The interplay of seeing, sky backgrounds and photometric sensitivity is illustrated in Figure 6 in which the mean seeing shape for northern Ks calibration observations is shown as a function of the mean Ks frame backgrounds. The different colors in this figure encode data with different ranges of measured sensitivity, M10. Photometry made under conditions with the best seeing and lowest backgrounds has the highest sensitivity (i.e., largest value of M10). Under the best conditions, SNR=10 was achieved at nearly Ks~15 mag. The sensitivity degrades in a systematic fashion with higher backgrounds and poorer image quality. While the mean seeing and background levels for the Calibration observations are not correlated overall, there is a well-defined relationship between the seeing and background for data confined to a narrow range in sensitivity. Fitting the value of shape as function of background for successive, narrow intervals of M10 and averaging the slopes from each fit established that SH is proportional to BG-0.29, for fixed sensitivity.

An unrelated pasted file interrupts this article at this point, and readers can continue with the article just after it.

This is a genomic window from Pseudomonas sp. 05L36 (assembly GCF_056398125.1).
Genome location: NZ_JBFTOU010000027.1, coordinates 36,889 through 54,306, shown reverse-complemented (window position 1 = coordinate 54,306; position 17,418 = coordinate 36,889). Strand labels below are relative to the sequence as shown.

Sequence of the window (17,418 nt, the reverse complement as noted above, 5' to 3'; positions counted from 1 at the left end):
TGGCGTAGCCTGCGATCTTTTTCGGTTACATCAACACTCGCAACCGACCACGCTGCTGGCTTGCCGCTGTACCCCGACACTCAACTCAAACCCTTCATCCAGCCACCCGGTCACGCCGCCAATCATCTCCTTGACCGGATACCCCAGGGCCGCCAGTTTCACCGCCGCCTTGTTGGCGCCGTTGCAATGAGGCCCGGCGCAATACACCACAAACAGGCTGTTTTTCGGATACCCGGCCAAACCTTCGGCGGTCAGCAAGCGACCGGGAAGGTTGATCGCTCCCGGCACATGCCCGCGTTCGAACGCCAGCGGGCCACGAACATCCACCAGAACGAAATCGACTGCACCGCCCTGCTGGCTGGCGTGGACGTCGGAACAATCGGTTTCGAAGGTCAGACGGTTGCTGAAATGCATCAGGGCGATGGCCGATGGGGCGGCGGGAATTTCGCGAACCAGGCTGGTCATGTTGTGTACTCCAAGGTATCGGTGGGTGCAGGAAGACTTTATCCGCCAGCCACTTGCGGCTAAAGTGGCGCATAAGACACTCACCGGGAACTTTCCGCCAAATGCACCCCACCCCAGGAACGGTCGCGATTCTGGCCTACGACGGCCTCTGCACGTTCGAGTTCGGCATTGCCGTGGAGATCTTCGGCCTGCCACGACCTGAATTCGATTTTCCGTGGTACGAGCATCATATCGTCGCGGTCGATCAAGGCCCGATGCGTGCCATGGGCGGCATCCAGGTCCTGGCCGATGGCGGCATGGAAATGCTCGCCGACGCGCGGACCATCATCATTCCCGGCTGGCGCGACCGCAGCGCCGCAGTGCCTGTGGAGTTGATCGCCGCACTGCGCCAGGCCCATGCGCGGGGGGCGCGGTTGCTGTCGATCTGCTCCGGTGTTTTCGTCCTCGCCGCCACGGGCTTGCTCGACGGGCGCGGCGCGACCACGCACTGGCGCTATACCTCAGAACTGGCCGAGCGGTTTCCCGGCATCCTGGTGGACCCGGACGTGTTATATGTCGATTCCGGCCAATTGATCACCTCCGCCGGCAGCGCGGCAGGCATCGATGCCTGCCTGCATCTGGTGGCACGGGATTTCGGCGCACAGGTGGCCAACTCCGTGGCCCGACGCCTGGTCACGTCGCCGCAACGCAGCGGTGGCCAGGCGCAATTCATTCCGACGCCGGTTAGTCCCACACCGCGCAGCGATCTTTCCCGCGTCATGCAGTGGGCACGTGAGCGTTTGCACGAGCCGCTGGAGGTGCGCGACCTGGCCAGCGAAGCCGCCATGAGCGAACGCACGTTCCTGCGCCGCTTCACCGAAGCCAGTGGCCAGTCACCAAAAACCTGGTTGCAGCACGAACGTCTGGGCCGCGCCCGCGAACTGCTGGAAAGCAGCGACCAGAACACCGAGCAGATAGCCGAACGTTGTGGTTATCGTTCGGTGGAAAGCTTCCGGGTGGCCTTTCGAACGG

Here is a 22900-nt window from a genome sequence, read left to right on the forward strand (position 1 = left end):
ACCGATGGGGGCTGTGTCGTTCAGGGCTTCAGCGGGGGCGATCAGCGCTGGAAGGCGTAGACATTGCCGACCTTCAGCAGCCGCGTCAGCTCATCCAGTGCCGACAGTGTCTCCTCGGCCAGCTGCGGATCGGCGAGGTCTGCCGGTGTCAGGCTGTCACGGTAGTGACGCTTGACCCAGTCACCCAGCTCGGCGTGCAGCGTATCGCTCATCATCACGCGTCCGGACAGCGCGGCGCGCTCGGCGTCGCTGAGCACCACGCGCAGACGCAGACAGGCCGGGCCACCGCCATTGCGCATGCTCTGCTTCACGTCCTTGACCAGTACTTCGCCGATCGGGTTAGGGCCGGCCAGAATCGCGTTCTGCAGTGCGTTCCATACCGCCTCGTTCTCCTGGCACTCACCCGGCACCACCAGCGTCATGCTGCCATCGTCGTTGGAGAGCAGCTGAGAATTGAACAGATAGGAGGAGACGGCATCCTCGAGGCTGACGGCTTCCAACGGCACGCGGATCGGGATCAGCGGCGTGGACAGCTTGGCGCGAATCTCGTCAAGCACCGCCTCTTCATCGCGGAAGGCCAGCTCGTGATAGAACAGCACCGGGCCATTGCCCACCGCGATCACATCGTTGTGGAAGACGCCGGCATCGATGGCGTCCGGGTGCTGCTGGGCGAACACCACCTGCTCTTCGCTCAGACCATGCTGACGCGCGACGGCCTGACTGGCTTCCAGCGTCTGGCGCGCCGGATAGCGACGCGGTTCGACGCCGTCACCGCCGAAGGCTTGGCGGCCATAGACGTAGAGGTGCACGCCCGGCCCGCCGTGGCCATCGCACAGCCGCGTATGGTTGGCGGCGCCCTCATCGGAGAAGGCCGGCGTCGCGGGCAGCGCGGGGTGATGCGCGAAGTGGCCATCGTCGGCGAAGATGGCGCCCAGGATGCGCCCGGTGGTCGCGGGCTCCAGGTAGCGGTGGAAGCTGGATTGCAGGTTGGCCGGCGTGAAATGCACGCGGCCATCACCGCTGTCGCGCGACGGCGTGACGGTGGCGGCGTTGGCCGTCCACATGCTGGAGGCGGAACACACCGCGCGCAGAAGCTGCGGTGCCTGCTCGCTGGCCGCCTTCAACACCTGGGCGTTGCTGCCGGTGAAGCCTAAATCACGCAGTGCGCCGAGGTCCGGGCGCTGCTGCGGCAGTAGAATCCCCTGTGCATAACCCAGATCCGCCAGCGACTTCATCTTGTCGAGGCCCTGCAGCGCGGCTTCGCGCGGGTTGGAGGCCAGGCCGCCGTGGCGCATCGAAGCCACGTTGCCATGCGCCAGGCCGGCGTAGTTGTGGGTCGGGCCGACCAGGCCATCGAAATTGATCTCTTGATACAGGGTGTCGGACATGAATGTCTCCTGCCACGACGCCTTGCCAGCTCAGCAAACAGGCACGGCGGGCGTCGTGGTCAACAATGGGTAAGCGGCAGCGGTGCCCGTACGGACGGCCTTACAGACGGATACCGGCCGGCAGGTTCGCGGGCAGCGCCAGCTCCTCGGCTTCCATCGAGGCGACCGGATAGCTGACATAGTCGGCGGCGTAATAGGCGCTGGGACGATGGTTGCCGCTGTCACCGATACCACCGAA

Based on this relationship, a Photometric Sensitivity Parameter (PSP) was defined that predicts the magnitude at which SNR=10 for any value of mean seeing shape and frame background within a 2MASS scan measurement. PSP is defined as:

PSP = SH*BG+0.29

The values of M10 for all northern and southern calibration observations, respectively, are shown plotted as a function of PSP in Figures 7 and 8. Northern H-band data taken after 1999 August, when the H-band detector array was replaced (III.1.b), are shown by the magenta points in Figure 7. They are offset from the older H-band data because of the different sensitivity of the two H-band detectors.